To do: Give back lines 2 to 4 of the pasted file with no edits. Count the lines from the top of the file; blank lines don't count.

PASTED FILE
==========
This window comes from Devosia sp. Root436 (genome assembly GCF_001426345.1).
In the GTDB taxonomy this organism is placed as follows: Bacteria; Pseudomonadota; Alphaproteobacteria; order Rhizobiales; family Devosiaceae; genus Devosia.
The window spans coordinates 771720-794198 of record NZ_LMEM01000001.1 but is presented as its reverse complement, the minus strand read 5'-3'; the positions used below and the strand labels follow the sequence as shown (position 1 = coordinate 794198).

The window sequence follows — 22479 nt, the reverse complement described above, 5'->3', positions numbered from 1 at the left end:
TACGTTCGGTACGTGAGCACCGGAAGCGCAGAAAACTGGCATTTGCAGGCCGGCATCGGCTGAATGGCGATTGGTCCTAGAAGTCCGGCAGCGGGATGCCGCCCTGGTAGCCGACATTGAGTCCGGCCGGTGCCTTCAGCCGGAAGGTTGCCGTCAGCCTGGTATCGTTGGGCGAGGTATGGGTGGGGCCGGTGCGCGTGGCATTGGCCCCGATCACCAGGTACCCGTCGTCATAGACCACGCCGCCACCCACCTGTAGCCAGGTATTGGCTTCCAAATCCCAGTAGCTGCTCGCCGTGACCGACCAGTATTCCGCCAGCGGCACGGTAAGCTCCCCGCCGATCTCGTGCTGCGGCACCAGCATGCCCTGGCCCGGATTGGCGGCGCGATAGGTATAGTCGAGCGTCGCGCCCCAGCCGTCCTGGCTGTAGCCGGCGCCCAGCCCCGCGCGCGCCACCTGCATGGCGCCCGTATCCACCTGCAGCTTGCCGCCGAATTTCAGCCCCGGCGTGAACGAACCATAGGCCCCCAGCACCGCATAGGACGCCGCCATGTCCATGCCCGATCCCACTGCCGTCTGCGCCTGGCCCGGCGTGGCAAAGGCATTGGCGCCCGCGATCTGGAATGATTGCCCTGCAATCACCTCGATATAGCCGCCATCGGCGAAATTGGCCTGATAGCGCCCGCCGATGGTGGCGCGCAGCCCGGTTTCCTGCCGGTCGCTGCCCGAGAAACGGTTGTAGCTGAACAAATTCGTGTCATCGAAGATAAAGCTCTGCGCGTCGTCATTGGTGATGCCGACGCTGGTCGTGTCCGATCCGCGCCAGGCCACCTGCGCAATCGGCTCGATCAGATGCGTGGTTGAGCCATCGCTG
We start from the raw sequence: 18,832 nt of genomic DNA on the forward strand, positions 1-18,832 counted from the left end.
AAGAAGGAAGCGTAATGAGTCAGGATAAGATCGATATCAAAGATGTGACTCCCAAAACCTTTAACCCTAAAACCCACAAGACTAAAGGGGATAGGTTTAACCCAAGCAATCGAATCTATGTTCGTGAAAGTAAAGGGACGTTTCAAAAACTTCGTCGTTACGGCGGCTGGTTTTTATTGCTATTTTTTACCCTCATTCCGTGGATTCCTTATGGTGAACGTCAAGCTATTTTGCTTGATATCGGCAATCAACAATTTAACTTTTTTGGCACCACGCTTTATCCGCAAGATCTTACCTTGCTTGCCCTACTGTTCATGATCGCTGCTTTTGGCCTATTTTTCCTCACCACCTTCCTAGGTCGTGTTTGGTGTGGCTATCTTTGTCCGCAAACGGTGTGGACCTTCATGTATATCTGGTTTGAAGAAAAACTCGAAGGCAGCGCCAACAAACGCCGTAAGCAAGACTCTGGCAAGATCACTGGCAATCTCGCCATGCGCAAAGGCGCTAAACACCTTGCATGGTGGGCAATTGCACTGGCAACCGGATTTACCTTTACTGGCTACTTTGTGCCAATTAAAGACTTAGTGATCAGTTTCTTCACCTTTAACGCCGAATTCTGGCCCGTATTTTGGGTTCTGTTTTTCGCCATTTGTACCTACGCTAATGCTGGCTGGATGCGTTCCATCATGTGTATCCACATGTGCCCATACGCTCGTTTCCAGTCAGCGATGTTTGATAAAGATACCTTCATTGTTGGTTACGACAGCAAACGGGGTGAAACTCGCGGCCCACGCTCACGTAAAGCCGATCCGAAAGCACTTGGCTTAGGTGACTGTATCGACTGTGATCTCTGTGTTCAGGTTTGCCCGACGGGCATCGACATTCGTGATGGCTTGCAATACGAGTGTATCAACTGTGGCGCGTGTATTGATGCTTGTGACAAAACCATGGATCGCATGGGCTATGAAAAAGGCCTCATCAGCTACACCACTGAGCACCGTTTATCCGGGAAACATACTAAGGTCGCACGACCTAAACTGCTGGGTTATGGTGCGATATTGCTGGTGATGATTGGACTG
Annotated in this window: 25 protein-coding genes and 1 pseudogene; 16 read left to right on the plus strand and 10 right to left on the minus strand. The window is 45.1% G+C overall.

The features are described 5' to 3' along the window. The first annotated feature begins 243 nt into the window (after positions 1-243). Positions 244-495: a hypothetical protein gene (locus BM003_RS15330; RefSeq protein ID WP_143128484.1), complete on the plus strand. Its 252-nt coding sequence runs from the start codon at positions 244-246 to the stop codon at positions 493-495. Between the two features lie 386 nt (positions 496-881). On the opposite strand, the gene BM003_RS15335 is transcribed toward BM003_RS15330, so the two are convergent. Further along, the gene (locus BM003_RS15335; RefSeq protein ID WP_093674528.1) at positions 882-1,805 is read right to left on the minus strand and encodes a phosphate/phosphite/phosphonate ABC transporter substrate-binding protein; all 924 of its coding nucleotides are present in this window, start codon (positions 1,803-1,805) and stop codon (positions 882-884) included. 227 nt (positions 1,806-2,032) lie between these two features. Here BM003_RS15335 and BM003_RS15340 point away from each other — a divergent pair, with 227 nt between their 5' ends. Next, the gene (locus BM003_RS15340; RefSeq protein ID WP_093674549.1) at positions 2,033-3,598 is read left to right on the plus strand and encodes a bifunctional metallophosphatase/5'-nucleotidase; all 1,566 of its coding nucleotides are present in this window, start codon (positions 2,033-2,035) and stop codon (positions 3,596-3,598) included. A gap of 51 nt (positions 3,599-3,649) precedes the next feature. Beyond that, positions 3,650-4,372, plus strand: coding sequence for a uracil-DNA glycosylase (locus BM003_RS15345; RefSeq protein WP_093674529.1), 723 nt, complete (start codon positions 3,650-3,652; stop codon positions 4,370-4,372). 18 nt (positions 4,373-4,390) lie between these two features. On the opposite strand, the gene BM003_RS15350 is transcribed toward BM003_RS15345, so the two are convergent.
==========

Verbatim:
In the GTDB taxonomy this organism is placed as follows: Bacteria; Pseudomonadota; Alphaproteobacteria; order Rhizobiales; family Devosiaceae; genus Devosia.
The window spans coordinates 771720-794198 of record NZ_LMEM01000001.1 but is presented as its reverse complement, the minus strand read 5'-3'; the positions used below and the strand labels follow the sequence as shown (position 1 = coordinate 794198).

The window sequence follows — 22479 nt, the reverse complement described above, 5'->3', positions numbered from 1 at the left end: